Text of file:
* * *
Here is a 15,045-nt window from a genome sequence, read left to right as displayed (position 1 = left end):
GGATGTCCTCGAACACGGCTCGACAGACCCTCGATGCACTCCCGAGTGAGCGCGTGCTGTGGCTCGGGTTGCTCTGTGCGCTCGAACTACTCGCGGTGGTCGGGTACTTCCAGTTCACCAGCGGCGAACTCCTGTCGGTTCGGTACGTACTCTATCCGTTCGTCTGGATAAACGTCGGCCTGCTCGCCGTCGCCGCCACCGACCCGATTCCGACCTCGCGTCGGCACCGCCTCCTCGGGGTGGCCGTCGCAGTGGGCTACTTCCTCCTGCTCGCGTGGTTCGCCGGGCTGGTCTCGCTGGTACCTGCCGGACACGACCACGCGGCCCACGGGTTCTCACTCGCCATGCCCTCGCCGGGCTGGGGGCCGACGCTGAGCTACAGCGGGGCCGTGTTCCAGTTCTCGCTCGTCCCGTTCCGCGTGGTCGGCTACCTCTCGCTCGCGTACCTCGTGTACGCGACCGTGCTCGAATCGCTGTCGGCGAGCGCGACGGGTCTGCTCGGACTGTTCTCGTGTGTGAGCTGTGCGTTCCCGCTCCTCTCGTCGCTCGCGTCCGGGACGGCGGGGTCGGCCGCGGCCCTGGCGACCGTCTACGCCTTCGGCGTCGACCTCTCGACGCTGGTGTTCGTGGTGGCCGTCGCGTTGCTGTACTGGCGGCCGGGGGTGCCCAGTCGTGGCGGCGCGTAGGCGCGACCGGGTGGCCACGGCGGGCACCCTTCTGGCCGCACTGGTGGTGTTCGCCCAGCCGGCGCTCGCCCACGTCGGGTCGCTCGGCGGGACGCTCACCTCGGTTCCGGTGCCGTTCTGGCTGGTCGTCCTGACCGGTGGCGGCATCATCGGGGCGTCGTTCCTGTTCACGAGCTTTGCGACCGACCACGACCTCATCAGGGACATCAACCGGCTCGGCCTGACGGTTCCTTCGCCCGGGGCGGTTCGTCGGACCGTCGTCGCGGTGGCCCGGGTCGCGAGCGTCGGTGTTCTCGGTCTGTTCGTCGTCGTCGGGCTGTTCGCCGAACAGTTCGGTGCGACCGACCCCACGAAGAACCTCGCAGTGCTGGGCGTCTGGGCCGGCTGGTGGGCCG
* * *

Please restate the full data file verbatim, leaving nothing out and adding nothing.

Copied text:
Here is a 15,045-nt window from a genome sequence, read left to right as displayed (position 1 = left end):
GGATGTCCTCGAACACGGCTCGACAGACCCTCGATGCACTCCCGAGTGAGCGCGTGCTGTGGCTCGGGTTGCTCTGTGCGCTCGAACTACTCGCGGTGGTCGGGTACTTCCAGTTCACCAGCGGCGAACTCCTGTCGGTTCGGTACGTACTCTATCCGTTCGTCTGGATAAACGTCGGCCTGCTCGCCGTCGCCGCCACCGACCCGATTCCGACCTCGCGTCGGCACCGCCTCCTCGGGGTGGCCGTCGCAGTGGGCTACTTCCTCCTGCTCGCGTGGTTCGCCGGGCTGGTCTCGCTGGTACCTGCCGGACACGACCACGCGGCCCACGGGTTCTCACTCGCCATGCCCTCGCCGGGCTGGGGGCCGACGCTGAGCTACAGCGGGGCCGTGTTCCAGTTCTCGCTCGTCCCGTTCCGCGTGGTCGGCTACCTCTCGCTCGCGTACCTCGTGTACGCGACCGTGCTCGAATCGCTGTCGGCGAGCGCGACGGGTCTGCTCGGACTGTTCTCGTGTGTGAGCTGTGCGTTCCCGCTCCTCTCGTCGCTCGCGTCCGGGACGGCGGGGTCGGCCGCGGCCCTGGCGACCGTCTACGCCTTCGGCGTCGACCTCTCGACGCTGGTGTTCGTGGTGGCCGTCGCGTTGCTGTACTGGCGGCCGGGGGTGCCCAGTCGTGGCGGCGCGTAGGCGCGACCGGGTGGCCACGGCGGGCACCCTTCTGGCCGCACTGGTGGTGTTCGCCCAGCCGGCGCTCGCCCACGTCGGGTCGCTCGGCGGGACGCTCACCTCGGTTCCGGTGCCGTTCTGGCTGGTCGTCCTGACCGGTGGCGGCATCATCGGGGCGTCGTTCCTGTTCACGAGCTTTGCGACCGACCACGACCTCATCAGGGACATCAACCGGCTCGGCCTGACGGTTCCTTCGCCCGGGGCGGTTCGTCGGACCGTCGTCGCGGTGGCCCGGGTCGCGAGCGTCGGTGTTCTCGGTCTGTTCGTCGTCGTCGGGCTGTTCGCCGAACAGTTCGGTGCGACCGACCCCACGAAGAACCTCGCAGTGCTGGGCGTCTGGGCCGGCTGGTGGGCCG